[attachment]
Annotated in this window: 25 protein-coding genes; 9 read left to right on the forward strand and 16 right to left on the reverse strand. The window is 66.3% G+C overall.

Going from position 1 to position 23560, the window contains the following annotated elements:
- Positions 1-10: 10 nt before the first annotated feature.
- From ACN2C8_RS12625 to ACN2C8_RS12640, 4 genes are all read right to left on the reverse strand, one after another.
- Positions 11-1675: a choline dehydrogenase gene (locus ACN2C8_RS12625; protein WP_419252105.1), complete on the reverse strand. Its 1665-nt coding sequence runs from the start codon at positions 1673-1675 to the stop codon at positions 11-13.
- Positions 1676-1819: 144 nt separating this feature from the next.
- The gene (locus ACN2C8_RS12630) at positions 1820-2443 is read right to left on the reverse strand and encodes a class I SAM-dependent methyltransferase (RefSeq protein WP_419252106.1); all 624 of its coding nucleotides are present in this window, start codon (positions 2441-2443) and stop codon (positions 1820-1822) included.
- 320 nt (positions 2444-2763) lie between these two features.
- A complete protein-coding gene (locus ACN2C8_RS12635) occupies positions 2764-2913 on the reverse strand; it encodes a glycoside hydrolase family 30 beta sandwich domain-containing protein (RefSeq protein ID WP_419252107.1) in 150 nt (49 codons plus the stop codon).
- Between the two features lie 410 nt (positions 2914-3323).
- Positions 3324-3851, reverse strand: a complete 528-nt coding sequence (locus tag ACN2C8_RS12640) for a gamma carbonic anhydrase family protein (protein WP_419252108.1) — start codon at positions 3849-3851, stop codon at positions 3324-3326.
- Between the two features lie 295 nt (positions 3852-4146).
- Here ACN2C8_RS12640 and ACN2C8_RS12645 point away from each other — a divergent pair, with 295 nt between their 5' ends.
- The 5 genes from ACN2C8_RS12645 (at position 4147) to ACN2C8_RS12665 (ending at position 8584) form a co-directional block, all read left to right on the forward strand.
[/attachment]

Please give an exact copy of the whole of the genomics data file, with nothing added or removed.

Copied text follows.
Annotated in this window: 25 protein-coding genes; 9 read left to right on the forward strand and 16 right to left on the reverse strand. The window is 66.3% G+C overall.

Going from position 1 to position 23560, the window contains the following annotated elements:
- Positions 1-10: 10 nt before the first annotated feature.
- From ACN2C8_RS12625 to ACN2C8_RS12640, 4 genes are all read right to left on the reverse strand, one after another.
- Positions 11-1675: a choline dehydrogenase gene (locus ACN2C8_RS12625; protein WP_419252105.1), complete on the reverse strand. Its 1665-nt coding sequence runs from the start codon at positions 1673-1675 to the stop codon at positions 11-13.
- Positions 1676-1819: 144 nt separating this feature from the next.
- The gene (locus ACN2C8_RS12630) at positions 1820-2443 is read right to left on the reverse strand and encodes a class I SAM-dependent methyltransferase (RefSeq protein WP_419252106.1); all 624 of its coding nucleotides are present in this window, start codon (positions 2441-2443) and stop codon (positions 1820-1822) included.
- 320 nt (positions 2444-2763) lie between these two features.
- A complete protein-coding gene (locus ACN2C8_RS12635) occupies positions 2764-2913 on the reverse strand; it encodes a glycoside hydrolase family 30 beta sandwich domain-containing protein (RefSeq protein ID WP_419252107.1) in 150 nt (49 codons plus the stop codon).
- Between the two features lie 410 nt (positions 2914-3323).
- Positions 3324-3851, reverse strand: a complete 528-nt coding sequence (locus tag ACN2C8_RS12640) for a gamma carbonic anhydrase family protein (protein WP_419252108.1) — start codon at positions 3849-3851, stop codon at positions 3324-3326.
- Between the two features lie 295 nt (positions 3852-4146).
- Here ACN2C8_RS12640 and ACN2C8_RS12645 point away from each other — a divergent pair, with 295 nt between their 5' ends.
- The 5 genes from ACN2C8_RS12645 (at position 4147) to ACN2C8_RS12665 (ending at position 8584) form a co-directional block, all read left to right on the forward strand.